PURPOSE: PURPOSE:This study was designed to assess the costs and outcomes of colostomy and colostomy reversal in patients with diverticulitis and examine the impact of such procedures on the health care system.
METHODS: METHODS:We employed a retrospective design and used a Washington State administrative database to identify patients undergoing operations with colostomy (1987-2002) who were followed over time. Descriptive and comparative analysis was performed, focusing on patients with diverticulitis.
RESULTS: RESULTS:There were 16,556 patients who underwent colostomy and 5,420 (32.7 percent) were for diverticulitis and its related complications (mean age, 64.8 ± 15.1 years; 53.2 percent female). In patients with diverticulitis, the rate of colostomy reversal was 56.3 percent (80 percent in patients less than 50 years, and 30 percent in patients over 77 years). The in-hospital mortality rate after colostomy reversal was 0.36 percent, and was 2.6 percent in those over 77 years of age. After colostomy reversal a second stoma was used in 3.4 percent, reoperation was required for bleeding complications in 0.6 percent, and infectious complications were noted in 2 percent. The length of time from colostomy to its reversal was approximately five months (138.1 ± 164 days; interquartile range, 72-156). The relationship between the length of time from colostomy to reversal was evaluated and the adjusted odds of a second stoma being used at the time of colostomy reversal were 45 percent higher (odds ratio, 1.45; 95 percent confidence interval, 1.22, 1.73) for each increase in time interval (<3, 6-9, 9-12, >12 months).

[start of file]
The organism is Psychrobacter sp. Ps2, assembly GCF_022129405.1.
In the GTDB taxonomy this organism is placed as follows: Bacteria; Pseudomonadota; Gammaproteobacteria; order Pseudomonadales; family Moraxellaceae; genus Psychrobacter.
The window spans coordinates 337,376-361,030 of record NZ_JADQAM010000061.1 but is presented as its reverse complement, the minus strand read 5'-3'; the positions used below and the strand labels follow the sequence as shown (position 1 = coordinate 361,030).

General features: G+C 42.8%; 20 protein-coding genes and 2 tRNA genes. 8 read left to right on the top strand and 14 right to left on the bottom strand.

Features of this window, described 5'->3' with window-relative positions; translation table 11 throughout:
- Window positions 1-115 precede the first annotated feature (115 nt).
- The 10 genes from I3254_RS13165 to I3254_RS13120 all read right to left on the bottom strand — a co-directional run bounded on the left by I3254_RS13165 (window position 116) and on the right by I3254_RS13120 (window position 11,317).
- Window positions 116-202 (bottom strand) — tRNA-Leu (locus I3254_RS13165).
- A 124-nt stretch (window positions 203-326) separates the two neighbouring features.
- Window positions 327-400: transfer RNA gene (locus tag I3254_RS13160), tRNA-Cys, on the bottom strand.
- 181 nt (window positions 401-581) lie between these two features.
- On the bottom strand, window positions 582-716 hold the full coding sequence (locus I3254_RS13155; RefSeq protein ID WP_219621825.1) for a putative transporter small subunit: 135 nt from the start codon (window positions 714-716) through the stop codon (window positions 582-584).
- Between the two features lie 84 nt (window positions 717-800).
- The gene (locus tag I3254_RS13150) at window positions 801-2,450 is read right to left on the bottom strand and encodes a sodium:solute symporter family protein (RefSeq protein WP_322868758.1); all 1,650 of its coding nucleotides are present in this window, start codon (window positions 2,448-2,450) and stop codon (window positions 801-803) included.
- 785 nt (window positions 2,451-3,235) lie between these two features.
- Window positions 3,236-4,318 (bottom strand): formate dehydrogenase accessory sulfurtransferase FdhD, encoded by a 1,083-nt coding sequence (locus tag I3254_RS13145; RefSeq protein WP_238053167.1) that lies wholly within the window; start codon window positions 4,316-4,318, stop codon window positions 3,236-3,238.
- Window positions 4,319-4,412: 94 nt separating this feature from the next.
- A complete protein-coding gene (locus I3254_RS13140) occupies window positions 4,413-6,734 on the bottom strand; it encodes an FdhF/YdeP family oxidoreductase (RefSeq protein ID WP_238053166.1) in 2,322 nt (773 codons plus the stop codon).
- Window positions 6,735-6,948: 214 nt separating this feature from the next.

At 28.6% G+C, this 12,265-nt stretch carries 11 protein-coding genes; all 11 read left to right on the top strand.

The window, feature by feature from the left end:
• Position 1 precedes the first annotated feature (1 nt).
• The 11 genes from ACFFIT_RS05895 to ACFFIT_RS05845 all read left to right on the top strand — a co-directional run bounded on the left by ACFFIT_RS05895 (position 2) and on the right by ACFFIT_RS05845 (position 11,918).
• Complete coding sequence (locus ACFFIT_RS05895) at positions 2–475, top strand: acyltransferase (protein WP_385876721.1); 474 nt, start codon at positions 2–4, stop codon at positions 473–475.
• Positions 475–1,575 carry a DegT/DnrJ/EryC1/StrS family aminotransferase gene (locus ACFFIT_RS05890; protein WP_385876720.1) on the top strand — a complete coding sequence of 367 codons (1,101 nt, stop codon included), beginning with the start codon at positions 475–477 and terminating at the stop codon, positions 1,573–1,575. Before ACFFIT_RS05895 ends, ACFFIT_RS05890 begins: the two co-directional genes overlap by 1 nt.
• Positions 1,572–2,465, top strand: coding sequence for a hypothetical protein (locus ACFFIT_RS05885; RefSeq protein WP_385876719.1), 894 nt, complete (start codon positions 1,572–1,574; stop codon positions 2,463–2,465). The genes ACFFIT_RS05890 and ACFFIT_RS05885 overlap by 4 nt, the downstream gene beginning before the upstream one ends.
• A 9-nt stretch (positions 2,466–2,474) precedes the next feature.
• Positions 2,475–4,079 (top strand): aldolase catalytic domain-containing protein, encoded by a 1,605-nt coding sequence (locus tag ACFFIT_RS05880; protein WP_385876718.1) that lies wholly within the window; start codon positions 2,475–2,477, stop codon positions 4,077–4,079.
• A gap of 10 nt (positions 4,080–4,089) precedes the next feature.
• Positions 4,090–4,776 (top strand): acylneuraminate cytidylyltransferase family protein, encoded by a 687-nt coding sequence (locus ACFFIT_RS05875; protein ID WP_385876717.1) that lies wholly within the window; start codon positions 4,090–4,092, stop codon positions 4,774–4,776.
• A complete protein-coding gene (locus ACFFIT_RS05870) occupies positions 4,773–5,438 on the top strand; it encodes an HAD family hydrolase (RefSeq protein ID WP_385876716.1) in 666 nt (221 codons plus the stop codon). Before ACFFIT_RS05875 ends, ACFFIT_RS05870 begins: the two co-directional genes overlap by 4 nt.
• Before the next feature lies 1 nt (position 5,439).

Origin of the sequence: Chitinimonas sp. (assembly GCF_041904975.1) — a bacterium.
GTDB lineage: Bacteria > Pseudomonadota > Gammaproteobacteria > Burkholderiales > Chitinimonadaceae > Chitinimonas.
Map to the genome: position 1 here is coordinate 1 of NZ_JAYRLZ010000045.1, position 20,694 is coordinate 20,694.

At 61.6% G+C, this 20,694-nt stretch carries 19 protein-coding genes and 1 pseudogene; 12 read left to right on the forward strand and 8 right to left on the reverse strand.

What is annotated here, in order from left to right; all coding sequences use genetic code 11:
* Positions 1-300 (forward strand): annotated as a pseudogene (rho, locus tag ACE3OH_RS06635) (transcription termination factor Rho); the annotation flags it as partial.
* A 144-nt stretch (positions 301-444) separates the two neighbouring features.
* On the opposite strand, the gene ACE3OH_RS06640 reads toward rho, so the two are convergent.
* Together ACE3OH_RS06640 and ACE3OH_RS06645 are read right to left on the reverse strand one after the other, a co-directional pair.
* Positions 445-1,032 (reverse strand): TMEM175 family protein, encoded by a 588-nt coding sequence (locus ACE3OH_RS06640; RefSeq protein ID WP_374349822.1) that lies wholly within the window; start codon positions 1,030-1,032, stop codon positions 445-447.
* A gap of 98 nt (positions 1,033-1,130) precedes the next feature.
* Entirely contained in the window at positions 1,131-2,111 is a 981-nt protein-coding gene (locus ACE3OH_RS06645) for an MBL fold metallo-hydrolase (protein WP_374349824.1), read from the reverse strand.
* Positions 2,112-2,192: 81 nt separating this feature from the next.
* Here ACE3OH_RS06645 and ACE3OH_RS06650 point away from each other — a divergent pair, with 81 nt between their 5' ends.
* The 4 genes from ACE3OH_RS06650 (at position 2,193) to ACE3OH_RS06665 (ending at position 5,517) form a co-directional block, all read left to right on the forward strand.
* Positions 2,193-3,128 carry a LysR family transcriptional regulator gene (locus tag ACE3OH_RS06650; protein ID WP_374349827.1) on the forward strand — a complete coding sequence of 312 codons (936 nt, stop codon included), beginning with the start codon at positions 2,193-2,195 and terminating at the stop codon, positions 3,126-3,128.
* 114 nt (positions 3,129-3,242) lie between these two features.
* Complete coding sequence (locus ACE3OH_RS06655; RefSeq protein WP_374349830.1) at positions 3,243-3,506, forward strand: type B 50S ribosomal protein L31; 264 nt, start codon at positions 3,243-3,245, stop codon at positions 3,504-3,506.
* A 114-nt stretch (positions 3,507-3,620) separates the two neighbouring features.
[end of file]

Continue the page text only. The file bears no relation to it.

CONCLUSIONS: CONCLUSIONS:One-third of all colostomies were related to diverticulitis and only 56 percent were reversed. We identified a higher than expected mortality rate among older patients undergoing colostomy reversal. The impact of colostomy and reversal operations on both patients and the health care system is significant.
Presented at the Clinical Congress of the American College of Surgeons, New Orleans, Louisiana, October 10 to 14, 2004.
Reprints are not available.
aDepartment of Surgery, University of Washington, BB 431, 1959 N.E. Pacific Street, Box 356410, Seattle, Washington, 98195-6410, e-mail: firstname.lastname@example.org
© The ASCRS 2005